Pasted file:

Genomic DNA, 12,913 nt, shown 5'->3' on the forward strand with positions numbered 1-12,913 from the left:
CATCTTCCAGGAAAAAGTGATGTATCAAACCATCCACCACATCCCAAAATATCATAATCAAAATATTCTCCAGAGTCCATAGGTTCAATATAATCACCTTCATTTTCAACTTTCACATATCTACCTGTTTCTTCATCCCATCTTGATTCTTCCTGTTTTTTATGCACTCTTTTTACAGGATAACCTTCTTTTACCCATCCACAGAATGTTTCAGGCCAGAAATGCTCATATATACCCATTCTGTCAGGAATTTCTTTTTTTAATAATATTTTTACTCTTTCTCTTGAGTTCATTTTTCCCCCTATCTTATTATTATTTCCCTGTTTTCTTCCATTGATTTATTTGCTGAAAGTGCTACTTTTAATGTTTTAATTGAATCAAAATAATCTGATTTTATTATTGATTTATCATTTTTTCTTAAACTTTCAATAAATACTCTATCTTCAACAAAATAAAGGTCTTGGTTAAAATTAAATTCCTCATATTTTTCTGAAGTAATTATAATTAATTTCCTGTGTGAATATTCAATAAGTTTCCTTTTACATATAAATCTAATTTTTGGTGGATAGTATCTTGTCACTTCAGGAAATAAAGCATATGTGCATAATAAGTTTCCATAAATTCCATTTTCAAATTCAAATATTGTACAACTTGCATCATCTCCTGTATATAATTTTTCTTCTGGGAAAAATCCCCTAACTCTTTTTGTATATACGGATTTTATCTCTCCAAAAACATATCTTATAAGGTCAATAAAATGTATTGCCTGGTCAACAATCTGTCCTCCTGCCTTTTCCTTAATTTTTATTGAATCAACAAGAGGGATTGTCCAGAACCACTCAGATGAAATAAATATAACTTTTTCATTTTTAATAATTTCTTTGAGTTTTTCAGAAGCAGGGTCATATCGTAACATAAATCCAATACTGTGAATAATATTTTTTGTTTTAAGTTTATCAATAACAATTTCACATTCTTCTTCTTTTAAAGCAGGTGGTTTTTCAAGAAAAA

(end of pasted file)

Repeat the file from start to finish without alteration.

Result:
Genomic DNA, 12,913 nt, shown 5'->3' on the forward strand with positions numbered 1-12,913 from the left:
CATCTTCCAGGAAAAAGTGATGTATCAAACCATCCACCACATCCCAAAATATCATAATCAAAATATTCTCCAGAGTCCATAGGTTCAATATAATCACCTTCATTTTCAACTTTCACATATCTACCTGTTTCTTCATCCCATCTTGATTCTTCCTGTTTTTTATGCACTCTTTTTACAGGATAACCTTCTTTTACCCATCCACAGAATGTTTCAGGCCAGAAATGCTCATATATACCCATTCTGTCAGGAATTTCTTTTTTTAATAATATTTTTACTCTTTCTCTTGAGTTCATTTTTCCCCCTATCTTATTATTATTTCCCTGTTTTCTTCCATTGATTTATTTGCTGAAAGTGCTACTTTTAATGTTTTAATTGAATCAAAATAATCTGATTTTATTATTGATTTATCATTTTTTCTTAAACTTTCAATAAATACTCTATCTTCAACAAAATAAAGGTCTTGGTTAAAATTAAATTCCTCATATTTTTCTGAAGTAATTATAATTAATTTCCTGTGTGAATATTCAATAAGTTTCCTTTTACATATAAATCTAATTTTTGGTGGATAGTATCTTGTCACTTCAGGAAATAAAGCATATGTGCATAATAAGTTTCCATAAATTCCATTTTCAAATTCAAATATTGTACAACTTGCATCATCTCCTGTATATAATTTTTCTTCTGGGAAAAATCCCCTAACTCTTTTTGTATATACGGATTTTATCTCTCCAAAAACATATCTTATAAGGTCAATAAAATGTATTGCCTGGTCAACAATCTGTCCTCCTGCCTTTTCCTTAATTTTTATTGAATCAACAAGAGGGATTGTCCAGAACCACTCAGATGAAATAAATATAACTTTTTCATTTTTAATAATTTCTTTGAGTTTTTCAGAAGCAGGGTCATATCGTAACATAAATCCAATACTGTGAATAATATTTTTTGTTTTAAGTTTATCAATAACAATTTCACATTCTTCTTCTTTTAAAGCAGGTGGTTTTTCAAGAAAAA